Her explosion on to the world tennis scene has captivated a sporting nation as this year’s against-the-odds Wimbledon fairytale.
However, the history-making exploits of Emma Raducanu – the first British teenager to reach the last 16 since 1959 – appear yet to fully convince schedulers.
The 18-year-old’s latest showdown, against Australian Ajla Tomljanovic, has been denied Centre Court billing to the likely frustration of 7,500 who have pre-bought tickets.
Instead, the new darling of British sport and her opponent, whose last match was overshadowed by an ugly spat, gets second billing on Court 1.
Last night the decision was described as "a shame" by 1959 French Open winner Christine Truman, the previous Briton to reach the second week at SW19 while still a teenager.
Ajla Tomljanovic of Australia in action against Jelena Ostapenko of Latvia
"Nothing will be too much for Emma," she says in an interview in today’s Daily Telegraph.
"She is bouncing around – you want to give her everything while she is on this successful roll. She would love it (on Centre Court), and that crowd would love it."
While another teen in Coco Gauff gets the prized Centre Court slot, those on Court 1 will relish the prospect of Raducanu battling it out for £300,000 last-16 winnings just two months after completing her A-level exams.
She has already guaranteed herself £181,0000, and promised to take her family and coaching team out for a big meal to celebrate.
Rob Mills, a sports brand guru of the Turnstile Group, told The Telegraph last night that she could eventually be in the top three earners in women’s tennis worldwide if she is able to sustain her current form for the next three years.
"It’s obviously very early days – but there will definitely be a lot of corporate partners looking to make assessments about how that continues," he said.
"Playing the way she does and being from a market like the UK, she could be top three or four potential earners if she can keep that up.
"She seems to have an incredible maturity – you put that tennis ability together with that maturity, Her then coming out of UK, she could be in that sort of top three bracket within four to five years."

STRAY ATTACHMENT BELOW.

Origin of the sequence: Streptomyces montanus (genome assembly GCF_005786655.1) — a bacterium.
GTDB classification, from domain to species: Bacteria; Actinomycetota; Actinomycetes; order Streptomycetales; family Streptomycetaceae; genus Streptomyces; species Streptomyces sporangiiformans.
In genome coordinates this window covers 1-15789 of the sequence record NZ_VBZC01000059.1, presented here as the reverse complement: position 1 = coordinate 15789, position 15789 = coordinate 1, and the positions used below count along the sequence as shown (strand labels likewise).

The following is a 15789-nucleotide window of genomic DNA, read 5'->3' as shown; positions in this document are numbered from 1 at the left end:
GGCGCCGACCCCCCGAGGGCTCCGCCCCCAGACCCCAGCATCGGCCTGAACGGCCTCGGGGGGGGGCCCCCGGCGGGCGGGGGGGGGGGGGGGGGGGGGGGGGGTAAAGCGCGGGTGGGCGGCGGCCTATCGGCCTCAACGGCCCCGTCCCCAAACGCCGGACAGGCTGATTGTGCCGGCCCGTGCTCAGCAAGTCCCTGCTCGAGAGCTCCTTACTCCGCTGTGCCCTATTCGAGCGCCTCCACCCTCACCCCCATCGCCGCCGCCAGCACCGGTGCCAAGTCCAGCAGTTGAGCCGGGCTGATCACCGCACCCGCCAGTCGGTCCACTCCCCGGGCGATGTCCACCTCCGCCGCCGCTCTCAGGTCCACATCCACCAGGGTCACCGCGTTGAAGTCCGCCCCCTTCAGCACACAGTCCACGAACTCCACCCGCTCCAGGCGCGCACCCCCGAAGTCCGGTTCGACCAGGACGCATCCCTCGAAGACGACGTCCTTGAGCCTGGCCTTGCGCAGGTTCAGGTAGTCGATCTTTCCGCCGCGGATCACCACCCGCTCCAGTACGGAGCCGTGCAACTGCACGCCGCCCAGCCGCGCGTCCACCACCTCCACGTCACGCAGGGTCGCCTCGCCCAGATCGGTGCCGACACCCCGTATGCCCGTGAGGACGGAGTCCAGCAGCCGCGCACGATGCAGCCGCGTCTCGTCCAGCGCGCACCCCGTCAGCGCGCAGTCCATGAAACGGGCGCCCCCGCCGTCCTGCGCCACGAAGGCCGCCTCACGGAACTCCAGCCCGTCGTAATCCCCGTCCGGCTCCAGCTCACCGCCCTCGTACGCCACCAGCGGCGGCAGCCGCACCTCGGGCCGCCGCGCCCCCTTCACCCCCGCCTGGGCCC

In her opening week of Wimbledon, Raducanu, who attended the same Bromley school as Olympic sprint hope Dina Asher-Smith, won plaudits for her down-to-earth style.
She picked up her own litter after one match and, after seeing off world number 45 Sorana Cirstea on Saturday, remarked that she would need to launder her kit as her parents had discouraged her from packing too much.
Tomljanovic, in contrast, had been accused by former French Open champion Jelena Ostapenko of "terrible, terrible" behaviour during her last match. Ostapenko, a divisive figure in the sport, had launched the spat with Tomljanovic as they shook hands at the net after the Australian’s three-set win.
"You’re the one to talk!" Tomljanovic countered, as she went to collect her bags.
"You have zero respect," Ostapenko fumed. "The worst player on the tour!"
It all came down to a medical timeout. Tomljanovic had recovered from a first set deficit to push the third-round tie to a decider and then proceeded to go two breaks up.
At 4-0 down though, Ostapenko called the trainer on court, which Tomljanovic was irate about.
There are hopes that Tomljanovic is more likely than her British wildcard opponent is more likely to choke this afternoon.
The Australian’s career has been one hampered by injury, including a serious shoulder issue keeping her off the tour between 2016 and 2017.
A former top 40 player, the 28-year-old is now ranked 75th as she heads to only her second ever fourth round at a major with Raducanu her opponent.